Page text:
Something in Christie’s weaving of the plot – one that is touted as one of her best, left this too open. But with this said, there were still enjoyable elements here. There some interesting choices made in regards to narration, and Poirot himself – a figure of some interest after the recent film adaptation of Murder on the Orient Express, is an intriguing detective.
Classic crime storytelling – formulaic but educational in this.
This is the kind of book you know is going to have legions of female fans – and no doubt will be made into a movie as well. It’s very much in the style of The Girl on the Train – an entertaining mystery, cleverly told and deep in fiction’s mainstream.
In two different narratives separated by a handful of years, two women move into an architectural experiment, a home so minimalist that it actually trains the tenant to change and let go of unnecessary thoughts, feelings and possessions. Each woman is running away from a tragedy, and the house seems like a safe haven – and the architect an irresistible bonus.
But nothing is quite as it seems and the reader becomes increasingly alarmed as the house takes on a slightly sinister role for both, and both engage in highly controlled relationships with its designer. But then both women learn the woman who lived there before them died in mysterious circumstances….
This will keep you guessing and entertained right towards the end. A good choice for holidays any teacher friends.
Many authors stumble when it comes time to follow up a phenomenally successful first novel – but instead, Paula Hawkins has no doubt given her legions of fans more of what they are looking for in the intriguing, if lightweight, Into the Water.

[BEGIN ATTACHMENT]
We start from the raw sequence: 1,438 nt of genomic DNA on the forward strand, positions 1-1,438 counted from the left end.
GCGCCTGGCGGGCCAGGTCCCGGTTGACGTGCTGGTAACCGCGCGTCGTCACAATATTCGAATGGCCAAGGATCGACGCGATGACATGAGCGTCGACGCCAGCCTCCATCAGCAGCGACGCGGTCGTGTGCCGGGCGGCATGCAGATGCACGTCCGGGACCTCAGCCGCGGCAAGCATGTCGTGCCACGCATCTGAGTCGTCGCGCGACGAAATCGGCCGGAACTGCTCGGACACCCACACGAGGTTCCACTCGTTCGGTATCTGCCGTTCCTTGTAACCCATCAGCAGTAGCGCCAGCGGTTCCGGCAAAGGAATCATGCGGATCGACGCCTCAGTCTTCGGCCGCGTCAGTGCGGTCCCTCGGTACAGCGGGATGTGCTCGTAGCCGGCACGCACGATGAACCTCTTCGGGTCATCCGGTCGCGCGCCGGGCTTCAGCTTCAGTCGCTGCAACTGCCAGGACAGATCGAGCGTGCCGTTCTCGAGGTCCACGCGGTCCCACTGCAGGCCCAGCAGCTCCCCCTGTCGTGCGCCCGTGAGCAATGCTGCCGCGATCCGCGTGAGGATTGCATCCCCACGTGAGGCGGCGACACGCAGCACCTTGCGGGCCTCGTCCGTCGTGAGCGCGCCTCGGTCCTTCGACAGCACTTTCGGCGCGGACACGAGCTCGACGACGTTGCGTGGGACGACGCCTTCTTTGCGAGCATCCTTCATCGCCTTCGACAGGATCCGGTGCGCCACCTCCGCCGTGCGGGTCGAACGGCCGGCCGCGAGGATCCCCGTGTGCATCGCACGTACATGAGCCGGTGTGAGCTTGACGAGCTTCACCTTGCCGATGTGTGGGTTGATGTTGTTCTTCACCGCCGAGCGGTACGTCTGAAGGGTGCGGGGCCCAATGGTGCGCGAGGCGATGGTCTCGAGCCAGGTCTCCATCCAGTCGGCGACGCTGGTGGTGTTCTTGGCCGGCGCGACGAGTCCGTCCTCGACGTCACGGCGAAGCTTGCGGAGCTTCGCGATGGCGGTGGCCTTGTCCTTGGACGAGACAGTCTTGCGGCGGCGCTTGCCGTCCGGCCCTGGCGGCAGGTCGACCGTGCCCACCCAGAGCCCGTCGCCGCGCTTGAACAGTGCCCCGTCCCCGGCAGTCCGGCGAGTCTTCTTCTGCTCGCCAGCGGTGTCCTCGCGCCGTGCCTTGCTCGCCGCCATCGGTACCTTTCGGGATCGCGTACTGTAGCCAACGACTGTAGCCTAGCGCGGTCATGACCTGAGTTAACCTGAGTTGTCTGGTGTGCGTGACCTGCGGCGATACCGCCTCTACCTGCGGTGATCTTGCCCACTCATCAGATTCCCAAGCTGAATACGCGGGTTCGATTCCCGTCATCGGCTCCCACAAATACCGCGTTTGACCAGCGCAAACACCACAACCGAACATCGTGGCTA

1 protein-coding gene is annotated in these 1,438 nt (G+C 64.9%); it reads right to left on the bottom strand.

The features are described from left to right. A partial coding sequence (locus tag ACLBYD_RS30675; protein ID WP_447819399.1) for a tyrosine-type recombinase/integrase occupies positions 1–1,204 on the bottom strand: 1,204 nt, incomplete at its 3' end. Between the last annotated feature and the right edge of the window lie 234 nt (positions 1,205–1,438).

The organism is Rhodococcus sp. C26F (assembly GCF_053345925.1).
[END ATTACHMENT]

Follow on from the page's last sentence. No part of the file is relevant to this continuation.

Into the Water is set in the fictional town of Bickford in the gloomy north of England, famous only for it’s drowning pool and the dark history of troublesome women finding their end in it. Years ago, it was accused witches but more recently, a young mother and in just the past few weeks, a young local girl and the mother of her friend. It is the death of this final woman, Nel Abbott – a writer and photographer fascinated by the history of the drowning pool – that sparks this story. Although Nel’s death and the one that proceeded it, have all the earmarks of a suicide, the motives for such actions are a mystery to those closest to them.
The story eventually unravels through multiple narrators, and it has the same feminist bent of The Girl on the Train, where poor women are suffering for the choices of violent and disturbed men.
Behind all of this though, is the story of two sisters. Estranged for years, as one uncovers the reasons for her sister’s death a tremendous family misunderstanding is revealed, leading to a period of renewal amongst the grief.
There’s a lot to like here and Into the Water won’t fail to engage Hawkins’ legion of fans. The same dark sense of mystery and foreboding accompanies this tale. It might even pick her up a few more.